Of course, opioids are perhaps the most frequently abused pills these days. After all, they’re both very powerful, and have been widely available for a long time. While doctors are cutting back on how much they prescribe opioids, these pills still see use for treating things such as chronic pain.

Due to just how powerful opioids are, this makes them very addictive as well. Even if someone takes these pills as intended, it’s still very possible for them to develop a dependency. Some side effects of addiction can include depression and digestive problems.

Fentanyl: A Hidden Danger

People these days are more aware of the dangers opioids present than ever before. However, at this point in the crisis, there are new things people must worry about, such as fentanyl. This drug can be quite dangerous and hard to spot if you aren’t careful…

Fentanyl: Understanding the Opioid Crisis

What is it?

Fentanyl is a type of synthetic opioid which doctors use as a painkiller. Compared to morphine, this drug is 50 to 100 times more powerful. Due to this, doctors tend to only give it to those suffering from high amounts of pain, such as after surgery. They may also give it to those with a very high tolerance to other opioids.

Doctors may prescribe fentanyl, but it isn’t a common occurrence. Plus, it also doesn’t come in a pill form. Instead, you can take it through a shot, a patch placed on your skin, or a lozenge, which is closer to a cough drop than a pill.

Illicit copies

Regular fentanyl poses many of the same risks as other opioids. However, the main risk these days comes from illicitly-made fentanyl. Due to how powerful it is, drug dealers who can’t access opioids otherwise try to make their own to sell. It’s this illicitly-produced version which is responsible for the rise in many opioid-related overdoses.

The problem is that these versions have no kind of quality control, which makes them even more dangerous than their normal counterpart. Many makers of this version also don’t know how much is a “safe” dosage, causing people to overdose by mistake. In fact, some dealers have begun to put fentanyl in other drugs to increase their potency, further increasing the risk of an overdose.

Steps to take

Being safe with fentanyl is very similar to being safe with other opioids. In particular, you should watch how much you take, and be aware of when you may be forming a potential addiction. Also, never take any kind of prescription drug which doesn’t come from your pharmacist.

It’s also good to know what you should do if you suspect someone is overdosing. With how strong fentanyl is, you should be sure to call 911 as soon as you can. Make sure to also stay with the person overdosing until help arrives.

Opioid Health Risks: Short & Long-Term

Opioids, much like alcohol, can have some negative impacts on your overall health. Still, not too many people are aware of what negatives look like. Therefore, it’s important to be aware of opioid health risks. That way, you can know what to watch for…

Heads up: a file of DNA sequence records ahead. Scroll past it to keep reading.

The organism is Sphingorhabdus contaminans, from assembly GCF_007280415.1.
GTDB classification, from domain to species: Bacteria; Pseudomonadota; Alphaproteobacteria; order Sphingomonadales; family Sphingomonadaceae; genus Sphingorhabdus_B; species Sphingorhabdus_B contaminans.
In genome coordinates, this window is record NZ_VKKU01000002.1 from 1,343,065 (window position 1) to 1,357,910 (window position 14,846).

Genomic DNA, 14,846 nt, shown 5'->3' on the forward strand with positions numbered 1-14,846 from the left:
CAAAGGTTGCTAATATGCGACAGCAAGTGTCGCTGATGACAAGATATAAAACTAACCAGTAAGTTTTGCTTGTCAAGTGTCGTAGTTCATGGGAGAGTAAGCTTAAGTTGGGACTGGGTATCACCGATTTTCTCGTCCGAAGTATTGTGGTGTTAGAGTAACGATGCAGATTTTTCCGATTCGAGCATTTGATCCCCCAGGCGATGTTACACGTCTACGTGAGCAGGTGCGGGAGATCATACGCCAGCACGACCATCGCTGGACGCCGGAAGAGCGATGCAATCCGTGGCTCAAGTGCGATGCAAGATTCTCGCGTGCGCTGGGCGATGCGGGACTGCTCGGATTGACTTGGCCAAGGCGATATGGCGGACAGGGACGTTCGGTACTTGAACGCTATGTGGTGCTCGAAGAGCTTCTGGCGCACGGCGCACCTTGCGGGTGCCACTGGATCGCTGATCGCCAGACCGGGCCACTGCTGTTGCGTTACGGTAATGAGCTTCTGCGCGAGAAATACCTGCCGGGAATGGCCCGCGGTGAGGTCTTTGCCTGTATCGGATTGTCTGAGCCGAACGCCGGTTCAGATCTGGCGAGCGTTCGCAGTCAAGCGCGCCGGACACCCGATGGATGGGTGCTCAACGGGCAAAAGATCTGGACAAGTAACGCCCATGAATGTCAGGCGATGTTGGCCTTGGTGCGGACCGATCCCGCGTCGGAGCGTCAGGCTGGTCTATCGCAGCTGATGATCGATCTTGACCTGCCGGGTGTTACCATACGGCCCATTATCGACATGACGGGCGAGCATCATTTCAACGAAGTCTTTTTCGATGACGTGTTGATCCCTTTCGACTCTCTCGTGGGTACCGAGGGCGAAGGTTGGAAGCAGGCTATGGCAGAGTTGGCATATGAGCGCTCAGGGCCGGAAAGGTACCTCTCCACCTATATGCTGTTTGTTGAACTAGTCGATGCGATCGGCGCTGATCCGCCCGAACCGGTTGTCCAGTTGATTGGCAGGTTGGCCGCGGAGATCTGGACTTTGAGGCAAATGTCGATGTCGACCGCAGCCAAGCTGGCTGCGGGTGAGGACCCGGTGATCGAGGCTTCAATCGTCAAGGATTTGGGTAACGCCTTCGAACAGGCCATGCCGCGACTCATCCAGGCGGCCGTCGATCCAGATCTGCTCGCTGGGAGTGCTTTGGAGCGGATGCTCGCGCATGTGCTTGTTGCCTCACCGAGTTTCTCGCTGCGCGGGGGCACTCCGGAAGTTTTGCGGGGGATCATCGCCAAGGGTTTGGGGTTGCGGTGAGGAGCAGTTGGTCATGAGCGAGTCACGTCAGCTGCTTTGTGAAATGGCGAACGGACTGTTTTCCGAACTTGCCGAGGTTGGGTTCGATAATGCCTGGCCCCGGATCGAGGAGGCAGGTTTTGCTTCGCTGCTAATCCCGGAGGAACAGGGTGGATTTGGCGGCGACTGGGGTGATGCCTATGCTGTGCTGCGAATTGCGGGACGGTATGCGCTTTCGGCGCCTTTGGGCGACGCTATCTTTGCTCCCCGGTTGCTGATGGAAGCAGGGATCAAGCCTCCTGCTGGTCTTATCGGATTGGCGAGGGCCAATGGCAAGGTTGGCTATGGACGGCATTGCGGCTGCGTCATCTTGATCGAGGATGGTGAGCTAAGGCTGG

Opioid Health Risks: What To Know

Confusion and drowsiness

Confusion and drowsiness are some common short-term opioid health risks. Opioids mainly take effect inside our brains. This is because the drugs target special receptors for pain relief. The opioids mimic the natural pain relieving chemicals our body makes, which reduces pain and creates a feeling of calmness.

However, this process can also lead to some unintended, but common side effects. Feelings of confusion and drowsiness are some of the most common which people experience. Due to this, many prescriptions will state that you should avoid doing things like driving while under the influence of opioids just in case.

Addiction and withdrawal

Perhaps the biggest of the opioid health risks is addiction. Opioids are highly addictive, and many times people don’t even realize when an addiction is starting. Usually, this starts slowly by them building a dependence. Before they realize it, they need to take opioids in order to even function normally.

Once this dependence has started, it can be very hard to break it. Mainly, this is because of the withdrawal symptoms.Things like anxiety, nausea, irritability, and muscle pains are just some of the most-common symptoms. For some people, these symptoms are enough to make them continue taking opioids instead of trying to get clean.

Other addictions

Another of the opioid health risks to be aware of are how an opioid addiction can lead to other ones. Once someone develops an addiction, they’ll struggle if they can’t renew their prescription. This can leave them looking for some kind of alternative.

Due to how powerful opioids are, these people will try and find something which matches it. Usually, this leads them to dangerous drugs like heroin. Recently, counterfeit pills have also been growing in popularity. However, these pills tend to be poorly made, and lead to a lot of accidental deaths.